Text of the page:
Big Cypress National Park or rather, National Preserve, as it's officially named, is often unjustly overshadowed by its next door famous cousin Everglades National Park, even though both parks are within the Greater Everglades ecosystem and share much in common, in fact, the wildlife and landscapes are just as striking and will certainly astound you.
So why the different "Parks"? What is the difference between a "Preserve" and a "National Park"? Technically, a Preserve allows a broader range of activities than the National Park, activities that existed prior to the establishment of the preserve.
At Big Cypress, hunting and off-road vehicles are allowed, you will find airboat tours and swamp buggy rides at the Preserve, but not at Everglades National Park. Here's more about National Park vs. Preserve vs. Wildlife Refuge within the Greater Florida Everglades.
Big Cypress is practically surrounded by Everglades Park on the South end, and one advantage of being the lesser-known counterpart is that it doesn't get the crowds that flock to the boardwalks and Visitor Centers of Everglades Park.
US Highway 41 or Tamiami Trail cuts through the heart of the Preserve, and it is along this road that you find many of the main points of interest.
There are two Visitor Centers, one at each end of the main corridor, and enjoying the preserve is as easy as taking one of the boardwalks or viewing platforms which are conveniently located off Tamiami Trail and have plenty of parking.
Access to the Preserve is via Tamiami Trail or Highway 41, definitely the scenic route and the way to come. A faster route is via I-75 in the north and then south on SR 829, but you miss out on all the action on US 41, I-75 is still a good option to consider going back after a day of sightseeing. See the map here.
Below are some of our favorite stops at Big Cypress National Park along the Tamiami Trail, they are all easy boardwalks with handicap access.
Except for Kirby Storter which is a half-mile trail, (one mile roundtrip) all the other boardwalks are short and more like viewing platforms where you can spend a few minutes or a few hours, different wildlife concentrates in each and in any one day, from alligators, turtles, anhingas, ibis, wood stork, herons, manatees... try to hit at least a couple.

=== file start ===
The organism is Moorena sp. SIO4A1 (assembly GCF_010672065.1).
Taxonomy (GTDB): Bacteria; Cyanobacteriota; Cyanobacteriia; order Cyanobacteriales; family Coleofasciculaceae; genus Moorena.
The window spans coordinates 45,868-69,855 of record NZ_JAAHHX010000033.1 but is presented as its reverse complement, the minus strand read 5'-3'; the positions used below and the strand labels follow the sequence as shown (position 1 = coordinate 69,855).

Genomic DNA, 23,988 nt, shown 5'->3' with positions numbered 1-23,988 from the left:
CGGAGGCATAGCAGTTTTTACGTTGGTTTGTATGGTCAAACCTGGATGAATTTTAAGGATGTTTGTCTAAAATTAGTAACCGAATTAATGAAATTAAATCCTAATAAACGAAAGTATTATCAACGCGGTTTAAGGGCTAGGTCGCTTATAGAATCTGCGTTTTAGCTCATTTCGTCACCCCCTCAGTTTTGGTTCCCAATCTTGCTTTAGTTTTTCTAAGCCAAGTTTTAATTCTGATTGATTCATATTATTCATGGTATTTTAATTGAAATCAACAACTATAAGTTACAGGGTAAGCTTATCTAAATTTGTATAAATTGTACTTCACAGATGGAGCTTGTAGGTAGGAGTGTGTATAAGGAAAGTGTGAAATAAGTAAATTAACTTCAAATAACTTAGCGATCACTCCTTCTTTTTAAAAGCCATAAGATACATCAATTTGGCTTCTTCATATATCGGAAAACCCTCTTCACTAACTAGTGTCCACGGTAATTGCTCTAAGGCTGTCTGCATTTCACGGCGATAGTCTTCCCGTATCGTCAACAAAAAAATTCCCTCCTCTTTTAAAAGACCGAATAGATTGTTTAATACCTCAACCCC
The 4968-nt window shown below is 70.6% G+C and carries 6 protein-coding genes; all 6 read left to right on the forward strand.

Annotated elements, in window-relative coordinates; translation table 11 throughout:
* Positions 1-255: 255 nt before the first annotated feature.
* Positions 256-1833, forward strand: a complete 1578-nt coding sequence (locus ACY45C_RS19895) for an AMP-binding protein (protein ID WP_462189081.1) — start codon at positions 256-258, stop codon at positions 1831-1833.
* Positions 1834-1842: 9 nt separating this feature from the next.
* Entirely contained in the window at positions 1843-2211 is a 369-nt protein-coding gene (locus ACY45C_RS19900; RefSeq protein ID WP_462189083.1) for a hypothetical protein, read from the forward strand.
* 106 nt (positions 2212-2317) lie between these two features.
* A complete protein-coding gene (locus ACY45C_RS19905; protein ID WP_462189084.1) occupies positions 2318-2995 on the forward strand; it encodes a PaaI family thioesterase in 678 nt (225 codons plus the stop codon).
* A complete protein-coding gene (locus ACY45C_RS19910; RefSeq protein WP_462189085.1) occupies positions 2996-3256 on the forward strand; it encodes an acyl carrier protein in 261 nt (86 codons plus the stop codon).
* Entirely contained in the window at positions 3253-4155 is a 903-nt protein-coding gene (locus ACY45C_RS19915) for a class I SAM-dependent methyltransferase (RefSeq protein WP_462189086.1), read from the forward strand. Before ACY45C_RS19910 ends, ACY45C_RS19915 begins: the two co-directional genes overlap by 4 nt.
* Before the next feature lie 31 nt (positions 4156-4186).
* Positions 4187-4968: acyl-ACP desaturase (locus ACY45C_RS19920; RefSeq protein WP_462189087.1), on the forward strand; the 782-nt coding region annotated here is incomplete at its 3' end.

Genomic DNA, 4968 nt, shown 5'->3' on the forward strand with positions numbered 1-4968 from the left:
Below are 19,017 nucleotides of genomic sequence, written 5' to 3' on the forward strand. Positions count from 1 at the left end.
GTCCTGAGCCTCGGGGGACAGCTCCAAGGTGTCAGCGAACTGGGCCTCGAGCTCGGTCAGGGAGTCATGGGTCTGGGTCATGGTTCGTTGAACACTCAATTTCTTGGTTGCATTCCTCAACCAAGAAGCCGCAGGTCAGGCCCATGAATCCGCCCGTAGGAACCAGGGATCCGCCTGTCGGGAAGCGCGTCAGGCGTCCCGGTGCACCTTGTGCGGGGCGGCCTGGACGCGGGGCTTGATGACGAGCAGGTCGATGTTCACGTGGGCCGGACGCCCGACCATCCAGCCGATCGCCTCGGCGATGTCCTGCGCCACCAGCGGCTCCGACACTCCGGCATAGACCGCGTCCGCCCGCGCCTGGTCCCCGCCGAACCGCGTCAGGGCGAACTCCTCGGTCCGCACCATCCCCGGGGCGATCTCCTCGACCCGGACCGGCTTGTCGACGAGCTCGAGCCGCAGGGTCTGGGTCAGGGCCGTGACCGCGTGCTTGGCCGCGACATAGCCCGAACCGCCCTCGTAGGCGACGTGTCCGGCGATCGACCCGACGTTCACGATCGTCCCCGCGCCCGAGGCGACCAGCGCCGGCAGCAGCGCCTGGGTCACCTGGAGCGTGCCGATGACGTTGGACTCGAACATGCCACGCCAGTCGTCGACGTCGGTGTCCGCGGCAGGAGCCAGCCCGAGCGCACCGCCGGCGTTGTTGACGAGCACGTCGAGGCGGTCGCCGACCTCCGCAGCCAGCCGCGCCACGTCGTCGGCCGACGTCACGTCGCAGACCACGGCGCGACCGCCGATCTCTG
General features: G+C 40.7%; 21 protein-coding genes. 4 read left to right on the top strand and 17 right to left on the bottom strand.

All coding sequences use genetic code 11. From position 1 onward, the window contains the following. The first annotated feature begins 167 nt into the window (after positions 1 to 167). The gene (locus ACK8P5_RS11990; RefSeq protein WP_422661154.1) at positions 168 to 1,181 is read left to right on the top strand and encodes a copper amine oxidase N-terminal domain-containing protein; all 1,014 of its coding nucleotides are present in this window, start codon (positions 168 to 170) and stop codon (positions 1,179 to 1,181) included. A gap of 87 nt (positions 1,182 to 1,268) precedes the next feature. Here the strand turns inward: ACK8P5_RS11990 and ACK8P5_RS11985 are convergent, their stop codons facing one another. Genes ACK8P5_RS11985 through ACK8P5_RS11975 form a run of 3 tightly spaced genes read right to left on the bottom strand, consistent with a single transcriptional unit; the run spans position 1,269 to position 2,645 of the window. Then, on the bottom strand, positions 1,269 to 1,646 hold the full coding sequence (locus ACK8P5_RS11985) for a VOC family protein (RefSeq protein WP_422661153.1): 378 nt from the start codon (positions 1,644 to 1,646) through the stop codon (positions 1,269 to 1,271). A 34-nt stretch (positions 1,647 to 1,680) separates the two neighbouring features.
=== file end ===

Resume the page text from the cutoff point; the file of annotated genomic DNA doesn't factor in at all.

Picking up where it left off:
So grab a map at the first Visitor Center you come to, either at Oasis or the Welcome Center and start exploring! Follow the links for more on each spot, location, directions, wildlife, features, short videos and pictures.
There are also several kayak and canoe trails and this is perhaps one of the best areas in the State for this activity. The mangrove tunnels are teeming with wildlife and vegetation. You can arrange tours and rentals from one of the many operators in Everglades City.
Make sure to bring drinks and refreshments if you're staying for the day as there are no restaurants or cafeterias at the Preserve. In fact, there isn't much until you make it all the way to the other end in Everglades City, so bringing a picnic is a safer bet. There are picnic tables at Oasis, Kirby Storter and H.P. Williams.
Likewise, there are no gasoline stations so make sure you have a full tank of gas before you set off for the day.
Best time of the year to visit is during the dry season, mid-November through April.
Where?: Access via Tamiami Trail. 52105 Tamiami Trail East Ochopee, FL 34141
The Oasis Center is closest to Miami, about 50+ miles from the airport, it will take you about an hour and a half to drive depending on the stops you make along the way. US Hwy 41 is full of wildlife, but be extremely cautious as traffic is heavy, cars and trucks go extremely fast and stopping on the side of the road is not advisable. See the Tamiami Trail Map here.
Entrance Fee: Free!
Public Use Opportunities: Hiking, Wildlife Observation, Canoeing and Kayaking, Photography, Hunting, Camping, Biking, Off-Road vehicle use with a permit.
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